A person’s beliefs and hopes about a treatment, combined with their suggestibility, may have a significant biochemical effect. Sensory experience and thoughts can affect neurochemistry. The body’s neurochemical system affects and is affected by other biochemical systems, including the hormonal and immune systems. Thus, it is consistent with current knowledge that a person’s hopeful attitude and beliefs may be very important to their physical well-being and recovery from injury or illness.…

 A part of the behavior of a “sick” person is learned. So is part of the behavior of a person in pain. In short, there is a certain amount of role-playing by ill or hurt people. Role-playing is not the same as faking or malingering. The behavior of sick or injured persons is socially and culturally based to some extent. The placebo effect may be a measurement of changed behavior affected by a belief in the treatment. The changed behavior includes a change in attitude, in what one says about how one feels, and how one acts. It may also affect one’s body chemistry….

Another theory gaining popularity is that a process of treatment that involves showing attention, care, affection, etc., to the patient/subject, a process that is encouraging and hopeful, may itself trigger physical reactions in the body which promote healing. (“The Placebo Effect,” from The Skeptic’s Dictionary)

We might also compare energy healing to something like classical homeopathy, where the medicines used are always inert yet often effective. Homeopath and historian of homeopathy Anthony Campbell writes, “A homeopathic consultation affords the patient an opportunity to talk at length about her or his problems to an attentive and sympathetic listener in a structured environment, and this in itself is therapeutic.” In other words, homeopathy is a form of psychotherapy.

This is true whether or not the homeopath recognizes that she is using psychotherapy. Many homeopaths would agree that there is an element of psychotherapy in the consultation, but they would not accept that that is the main part of it. However, homeopaths generally pride themselves, often with justification, on being people with good powers of intuition and empathy; indeed, unless they have these abilities they will not succeed in their profession. This also means that they are good psychotherapists. (Campbell)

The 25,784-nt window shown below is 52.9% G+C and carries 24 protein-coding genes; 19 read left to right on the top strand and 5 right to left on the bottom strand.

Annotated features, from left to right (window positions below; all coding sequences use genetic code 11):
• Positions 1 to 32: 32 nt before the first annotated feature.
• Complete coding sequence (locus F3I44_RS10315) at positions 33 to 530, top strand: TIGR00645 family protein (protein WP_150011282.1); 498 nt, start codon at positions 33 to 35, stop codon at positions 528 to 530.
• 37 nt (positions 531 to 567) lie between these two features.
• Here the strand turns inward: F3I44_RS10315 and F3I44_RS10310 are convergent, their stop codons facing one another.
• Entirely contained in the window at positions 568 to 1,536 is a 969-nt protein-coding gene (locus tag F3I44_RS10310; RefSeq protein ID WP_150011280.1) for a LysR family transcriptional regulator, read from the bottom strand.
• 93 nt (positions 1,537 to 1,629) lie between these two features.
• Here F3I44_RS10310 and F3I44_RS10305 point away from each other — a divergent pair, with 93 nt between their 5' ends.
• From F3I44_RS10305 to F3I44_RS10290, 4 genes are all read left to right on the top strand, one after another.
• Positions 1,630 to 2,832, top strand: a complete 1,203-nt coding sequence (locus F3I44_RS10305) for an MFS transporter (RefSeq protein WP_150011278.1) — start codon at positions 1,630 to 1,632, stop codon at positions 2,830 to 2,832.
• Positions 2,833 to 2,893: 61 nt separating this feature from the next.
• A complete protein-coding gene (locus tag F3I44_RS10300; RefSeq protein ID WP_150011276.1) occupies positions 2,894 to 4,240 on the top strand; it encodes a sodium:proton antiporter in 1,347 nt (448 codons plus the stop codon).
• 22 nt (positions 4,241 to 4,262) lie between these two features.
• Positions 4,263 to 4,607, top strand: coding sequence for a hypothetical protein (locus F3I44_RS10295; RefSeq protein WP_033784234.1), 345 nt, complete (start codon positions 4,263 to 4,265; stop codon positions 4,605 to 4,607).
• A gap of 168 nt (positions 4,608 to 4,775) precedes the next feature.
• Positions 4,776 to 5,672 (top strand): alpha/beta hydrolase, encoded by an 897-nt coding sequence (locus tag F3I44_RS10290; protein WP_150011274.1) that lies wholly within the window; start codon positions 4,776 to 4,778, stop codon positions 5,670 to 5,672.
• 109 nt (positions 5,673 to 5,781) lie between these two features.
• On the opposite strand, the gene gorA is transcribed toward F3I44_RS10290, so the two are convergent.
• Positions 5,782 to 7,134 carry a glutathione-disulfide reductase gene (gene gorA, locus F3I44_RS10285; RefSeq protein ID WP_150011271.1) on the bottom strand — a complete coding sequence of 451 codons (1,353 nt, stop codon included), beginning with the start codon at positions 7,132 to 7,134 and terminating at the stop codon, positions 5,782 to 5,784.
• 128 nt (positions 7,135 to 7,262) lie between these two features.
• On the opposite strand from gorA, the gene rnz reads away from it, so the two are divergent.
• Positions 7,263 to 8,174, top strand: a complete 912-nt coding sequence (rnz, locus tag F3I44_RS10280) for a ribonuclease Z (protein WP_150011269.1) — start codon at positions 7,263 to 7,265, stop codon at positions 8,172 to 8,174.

Is it possible that energy healing is a form of healing that involves complex conscious and nonconscious social interactions that can bring about significant physiological, psychological, and behavioral changes without the manipulation of any life force or the titillation of any biofield? Is it possible I can cure your stomach ache without projecting my chi into your body? Is it only required that you believe I have this power? Is it possible I can heal you without cleansing your dirty aura? Is it only required that you believe in dirty auras and in my power to cleanse them? Is it possible that my hands can’t heal you, but if you believe I have healing hands then I can heal you by waving my hands over your painful joints? Is it possible I can heal you without releasing intense heat from my hands as long as I can relax you and make you feel that great energy is flowing from me to you? Is it possible that I can’t really manipulate chi at a distance but if you believe that my soothing voice over the telephone is connected to a pair of healing hands that can unblock your chi, then I can heal you? I could go on with these hypothetical questions, but the reader should get the point by now: faith can heal.

Even if there is no such thing as a life force and energy healing is not about energy at all or the power to manipulate forces undetectable by our most delicate instruments, this kind of healing shouldn’t be dismissed as mere quackery. There is something extraordinarily interesting going on here and it ought to be investigated. There is a parallel here with parapsychological phenomena, I think. There are four possibilities. Fraud or hoax is always a possibility. The phenomena could be genuinely transcendent, outside the bounds of space and time. Or, the phenomena may have a psychological and/or a physical explanation. (On the physical level, the bare minimum should be to recognize that some diseases are always fatal, some are never fatal and are always followed by a complete cure, while others go up and down as we get better then get worse again and again.) Unfortunately, most of those doing research either in paranormal phenomena or in energy medicine are those who have ruled out the two most promising areas of research, the psychological and the physical. They are following in the footsteps of the likes of Dr. Gary Schwartz, who is establishing the Extraordinary Healing Research Program at the Center for Frontier Medicine so he can investigate miracles and other transcendent phenomena. My guess is that he will be about as successful in finding anything of interest as those who take the extreme skeptical approach and say there is nothing here worth investigating.

Why shouldn’t it be the case that we are healing each other not by conscious and willful manipulation of energy but by nonconscious processes we only barely understand? Think about it. Much of our everyday life, our sense perception, our memories, and our behavior are driven by processes we are not conscious of but which involve nothing more than our bodies, our brains, and our interaction with others and our environment. We often blame devils or give credit to angels or other benevolent spirits for what we think or do, but the evidence seems to indicate that these attributions are not justified. And while the processes and experiences of possession or apparitions might be complex, there seems to be little reason these days not to look for psychological and physical explanations for such phenomena. What is more likely? That spirits or paranormal phenomena are moving dowsing rods, ouija boards, tables in the dark, etc., or that the mind is affecting movement in the body at a nonconscious level (the ideomotor effect)?